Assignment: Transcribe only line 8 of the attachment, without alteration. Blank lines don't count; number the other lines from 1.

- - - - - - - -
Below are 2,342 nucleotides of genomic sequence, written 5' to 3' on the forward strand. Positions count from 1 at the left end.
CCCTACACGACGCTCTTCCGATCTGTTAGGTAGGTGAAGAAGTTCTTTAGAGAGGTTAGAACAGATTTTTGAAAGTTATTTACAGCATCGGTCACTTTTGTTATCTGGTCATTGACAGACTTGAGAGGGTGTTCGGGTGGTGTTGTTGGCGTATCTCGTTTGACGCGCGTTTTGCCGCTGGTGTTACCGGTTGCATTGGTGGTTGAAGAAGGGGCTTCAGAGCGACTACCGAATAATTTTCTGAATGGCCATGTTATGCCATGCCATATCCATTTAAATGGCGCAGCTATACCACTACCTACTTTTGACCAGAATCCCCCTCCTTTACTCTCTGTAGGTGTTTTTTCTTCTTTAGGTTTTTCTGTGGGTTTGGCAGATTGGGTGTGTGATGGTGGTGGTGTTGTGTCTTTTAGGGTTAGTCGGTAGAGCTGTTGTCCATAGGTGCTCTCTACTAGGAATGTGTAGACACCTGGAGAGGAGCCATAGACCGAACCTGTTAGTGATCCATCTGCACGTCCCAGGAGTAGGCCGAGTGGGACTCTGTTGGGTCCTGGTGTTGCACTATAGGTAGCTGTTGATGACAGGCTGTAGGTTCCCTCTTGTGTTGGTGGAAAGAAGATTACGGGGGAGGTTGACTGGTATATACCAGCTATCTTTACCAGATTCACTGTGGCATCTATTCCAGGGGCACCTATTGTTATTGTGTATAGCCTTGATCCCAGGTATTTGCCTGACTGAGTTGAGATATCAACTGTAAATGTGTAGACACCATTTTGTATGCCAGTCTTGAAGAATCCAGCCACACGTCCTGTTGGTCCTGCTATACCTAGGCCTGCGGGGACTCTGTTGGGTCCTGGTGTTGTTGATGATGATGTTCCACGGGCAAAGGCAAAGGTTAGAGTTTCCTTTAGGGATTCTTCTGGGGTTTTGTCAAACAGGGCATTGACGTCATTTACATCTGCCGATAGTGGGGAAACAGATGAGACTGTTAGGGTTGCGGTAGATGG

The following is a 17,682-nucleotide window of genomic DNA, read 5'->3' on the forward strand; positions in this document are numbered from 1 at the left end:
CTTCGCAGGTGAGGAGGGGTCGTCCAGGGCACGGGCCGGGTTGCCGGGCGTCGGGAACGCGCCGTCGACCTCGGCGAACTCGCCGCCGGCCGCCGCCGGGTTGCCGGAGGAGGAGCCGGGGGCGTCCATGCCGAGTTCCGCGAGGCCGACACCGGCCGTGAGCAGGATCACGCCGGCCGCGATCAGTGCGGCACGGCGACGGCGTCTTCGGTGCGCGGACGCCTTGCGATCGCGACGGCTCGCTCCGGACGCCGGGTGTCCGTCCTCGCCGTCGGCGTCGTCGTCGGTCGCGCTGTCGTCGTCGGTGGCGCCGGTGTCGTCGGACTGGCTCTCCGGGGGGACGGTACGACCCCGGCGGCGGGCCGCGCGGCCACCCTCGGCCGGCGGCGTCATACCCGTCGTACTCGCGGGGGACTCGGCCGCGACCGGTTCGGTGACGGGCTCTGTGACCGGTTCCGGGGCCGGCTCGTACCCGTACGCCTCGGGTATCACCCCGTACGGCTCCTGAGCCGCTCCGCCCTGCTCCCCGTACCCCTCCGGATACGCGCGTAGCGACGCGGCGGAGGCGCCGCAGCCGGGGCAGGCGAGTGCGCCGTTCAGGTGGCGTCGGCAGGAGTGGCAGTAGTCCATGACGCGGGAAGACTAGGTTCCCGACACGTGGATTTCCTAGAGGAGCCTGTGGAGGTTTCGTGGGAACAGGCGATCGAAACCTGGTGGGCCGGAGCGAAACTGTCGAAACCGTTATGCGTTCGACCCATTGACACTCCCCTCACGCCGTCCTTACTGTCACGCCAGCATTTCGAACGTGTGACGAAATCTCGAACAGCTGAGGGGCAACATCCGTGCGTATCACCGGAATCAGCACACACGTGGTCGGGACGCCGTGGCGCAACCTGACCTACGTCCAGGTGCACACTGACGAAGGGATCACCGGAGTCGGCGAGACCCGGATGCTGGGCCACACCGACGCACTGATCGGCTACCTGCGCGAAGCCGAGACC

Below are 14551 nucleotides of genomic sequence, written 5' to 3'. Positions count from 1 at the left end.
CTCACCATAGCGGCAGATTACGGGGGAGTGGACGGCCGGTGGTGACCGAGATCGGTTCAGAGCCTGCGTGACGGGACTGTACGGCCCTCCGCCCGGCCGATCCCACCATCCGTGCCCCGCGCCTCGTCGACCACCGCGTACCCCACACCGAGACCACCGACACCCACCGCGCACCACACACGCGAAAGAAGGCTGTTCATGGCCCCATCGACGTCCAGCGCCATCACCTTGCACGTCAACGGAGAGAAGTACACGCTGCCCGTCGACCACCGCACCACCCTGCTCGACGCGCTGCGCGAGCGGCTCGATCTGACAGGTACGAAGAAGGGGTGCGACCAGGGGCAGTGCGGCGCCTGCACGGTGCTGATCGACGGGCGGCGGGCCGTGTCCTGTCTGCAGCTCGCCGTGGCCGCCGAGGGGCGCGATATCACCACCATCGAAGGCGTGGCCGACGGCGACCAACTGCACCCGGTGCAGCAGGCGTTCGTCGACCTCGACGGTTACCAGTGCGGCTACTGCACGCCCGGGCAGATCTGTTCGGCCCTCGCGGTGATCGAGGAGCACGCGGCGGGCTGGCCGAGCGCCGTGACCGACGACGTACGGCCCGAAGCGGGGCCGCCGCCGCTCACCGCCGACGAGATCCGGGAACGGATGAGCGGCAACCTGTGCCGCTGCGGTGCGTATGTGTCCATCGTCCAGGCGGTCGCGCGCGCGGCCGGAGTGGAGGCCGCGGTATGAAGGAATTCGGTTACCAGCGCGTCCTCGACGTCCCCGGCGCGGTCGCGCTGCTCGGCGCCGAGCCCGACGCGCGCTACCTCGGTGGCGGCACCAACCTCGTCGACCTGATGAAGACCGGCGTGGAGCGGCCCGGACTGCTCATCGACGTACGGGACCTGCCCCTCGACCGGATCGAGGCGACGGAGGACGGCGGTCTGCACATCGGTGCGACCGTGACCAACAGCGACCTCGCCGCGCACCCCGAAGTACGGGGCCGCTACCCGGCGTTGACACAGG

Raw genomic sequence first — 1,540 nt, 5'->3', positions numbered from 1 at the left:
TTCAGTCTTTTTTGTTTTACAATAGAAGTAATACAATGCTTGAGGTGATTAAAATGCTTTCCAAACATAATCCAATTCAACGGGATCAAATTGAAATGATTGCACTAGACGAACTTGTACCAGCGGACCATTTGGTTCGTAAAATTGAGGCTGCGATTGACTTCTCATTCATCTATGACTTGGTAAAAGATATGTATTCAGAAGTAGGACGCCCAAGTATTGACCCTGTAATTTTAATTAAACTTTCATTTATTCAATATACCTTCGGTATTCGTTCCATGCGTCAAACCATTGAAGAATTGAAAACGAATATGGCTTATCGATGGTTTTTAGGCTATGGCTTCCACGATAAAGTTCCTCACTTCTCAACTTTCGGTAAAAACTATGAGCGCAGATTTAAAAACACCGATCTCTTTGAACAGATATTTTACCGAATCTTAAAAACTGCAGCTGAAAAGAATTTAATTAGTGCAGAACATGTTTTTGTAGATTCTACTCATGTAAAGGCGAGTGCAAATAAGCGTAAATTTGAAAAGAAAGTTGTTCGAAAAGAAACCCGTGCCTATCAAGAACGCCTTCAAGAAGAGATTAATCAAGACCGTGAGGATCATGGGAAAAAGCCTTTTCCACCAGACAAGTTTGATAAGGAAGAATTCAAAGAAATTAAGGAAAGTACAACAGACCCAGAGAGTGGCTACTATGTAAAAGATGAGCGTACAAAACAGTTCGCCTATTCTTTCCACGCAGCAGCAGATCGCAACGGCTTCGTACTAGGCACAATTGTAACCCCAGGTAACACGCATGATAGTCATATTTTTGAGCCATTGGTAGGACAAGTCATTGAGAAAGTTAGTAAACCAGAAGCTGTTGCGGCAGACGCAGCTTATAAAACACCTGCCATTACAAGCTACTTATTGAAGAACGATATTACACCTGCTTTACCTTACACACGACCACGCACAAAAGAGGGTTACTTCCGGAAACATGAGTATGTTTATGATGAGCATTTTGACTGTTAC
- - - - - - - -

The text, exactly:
TTCAGTCTTTTTTGTTTTACAATAGAAGTAATACAATGCTTGAGGTGATTAAAATGCTTTCCAAACATAATCCAATTCAACGGGATCAAATTGAAATGATTGCACTAGACGAACTTGTACCAGCGGACCATTTGGTTCGTAAAATTGAGGCTGCGATTGACTTCTCATTCATCTATGACTTGGTAAAAGATATGTATTCAGAAGTAGGACGCCCAAGTATTGACCCTGTAATTTTAATTAAACTTTCATTTATTCAATATACCTTCGGTATTCGTTCCATGCGTCAAACCATTGAAGAATTGAAAACGAATATGGCTTATCGATGGTTTTTAGGCTATGGCTTCCACGATAAAGTTCCTCACTTCTCAACTTTCGGTAAAAACTATGAGCGCAGATTTAAAAACACCGATCTCTTTGAACAGATATTTTACCGAATCTTAAAAACTGCAGCTGAAAAGAATTTAATTAGTGCAGAACATGTTTTTGTAGATTCTACTCATGTAAAGGCGAGTGCAAATAAGCGTAAATTTGAAAAGAAAGTTGTTCGAAAAGAAACCCGTGCCTATCAAGAACGCCTTCAAGAAGAGATTAATCAAGACCGTGAGGATCATGGGAAAAAGCCTTTTCCACCAGACAAGTTTGATAAGGAAGAATTCAAAGAAATTAAGGAAAGTACAACAGACCCAGAGAGTGGCTACTATGTAAAAGATGAGCGTACAAAACAGTTCGCCTATTCTTTCCACGCAGCAGCAGATCGCAACGGCTTCGTACTAGGCACAATTGTAACCCCAGGTAACACGCATGATAGTCATATTTTTGAGCCATTGGTAGGACAAGTCATTGAGAAAGTTAGTAAACCAGAAGCTGTTGCGGCAGACGCAGCTTATAAAACACCTGCCATTACAAGCTACTTATTGAAGAACGATATTACACCTGCTTTACCTTACACACGACCACGCACAAAAGAGGGTTACTTCCGGAAACATGAGTATGTTTATGATGAGCATTTTGACTGTTAC